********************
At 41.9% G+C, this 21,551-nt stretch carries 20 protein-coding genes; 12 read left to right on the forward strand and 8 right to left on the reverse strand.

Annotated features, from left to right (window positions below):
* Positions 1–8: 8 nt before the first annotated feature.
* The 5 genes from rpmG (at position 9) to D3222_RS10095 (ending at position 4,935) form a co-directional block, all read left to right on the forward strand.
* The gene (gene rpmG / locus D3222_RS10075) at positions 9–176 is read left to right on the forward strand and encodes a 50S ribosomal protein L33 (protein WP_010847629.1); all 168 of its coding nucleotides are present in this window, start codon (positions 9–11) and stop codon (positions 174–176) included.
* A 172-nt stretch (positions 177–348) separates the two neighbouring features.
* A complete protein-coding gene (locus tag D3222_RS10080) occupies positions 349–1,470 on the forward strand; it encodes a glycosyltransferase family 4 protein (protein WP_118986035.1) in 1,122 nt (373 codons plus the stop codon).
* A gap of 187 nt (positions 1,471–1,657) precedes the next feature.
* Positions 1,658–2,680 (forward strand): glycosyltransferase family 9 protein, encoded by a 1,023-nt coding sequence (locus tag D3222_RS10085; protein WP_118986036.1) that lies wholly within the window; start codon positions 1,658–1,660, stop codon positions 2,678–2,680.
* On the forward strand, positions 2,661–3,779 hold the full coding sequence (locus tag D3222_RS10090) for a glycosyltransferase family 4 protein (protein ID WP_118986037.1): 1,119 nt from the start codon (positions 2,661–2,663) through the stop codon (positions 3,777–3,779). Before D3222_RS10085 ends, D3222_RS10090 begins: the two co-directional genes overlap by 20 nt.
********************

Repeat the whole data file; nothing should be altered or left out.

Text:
At 41.9% G+C, this 21,551-nt stretch carries 20 protein-coding genes; 12 read left to right on the forward strand and 8 right to left on the reverse strand.

Annotated features, from left to right (window positions below):
* Positions 1–8: 8 nt before the first annotated feature.
* The 5 genes from rpmG (at position 9) to D3222_RS10095 (ending at position 4,935) form a co-directional block, all read left to right on the forward strand.
* The gene (gene rpmG / locus D3222_RS10075) at positions 9–176 is read left to right on the forward strand and encodes a 50S ribosomal protein L33 (protein WP_010847629.1); all 168 of its coding nucleotides are present in this window, start codon (positions 9–11) and stop codon (positions 174–176) included.
* A 172-nt stretch (positions 177–348) separates the two neighbouring features.
* A complete protein-coding gene (locus tag D3222_RS10080) occupies positions 349–1,470 on the forward strand; it encodes a glycosyltransferase family 4 protein (protein WP_118986035.1) in 1,122 nt (373 codons plus the stop codon).
* A gap of 187 nt (positions 1,471–1,657) precedes the next feature.
* Positions 1,658–2,680 (forward strand): glycosyltransferase family 9 protein, encoded by a 1,023-nt coding sequence (locus tag D3222_RS10085; protein WP_118986036.1) that lies wholly within the window; start codon positions 1,658–1,660, stop codon positions 2,678–2,680.
* On the forward strand, positions 2,661–3,779 hold the full coding sequence (locus tag D3222_RS10090) for a glycosyltransferase family 4 protein (protein ID WP_118986037.1): 1,119 nt from the start codon (positions 2,661–2,663) through the stop codon (positions 3,777–3,779). Before D3222_RS10085 ends, D3222_RS10090 begins: the two co-directional genes overlap by 20 nt.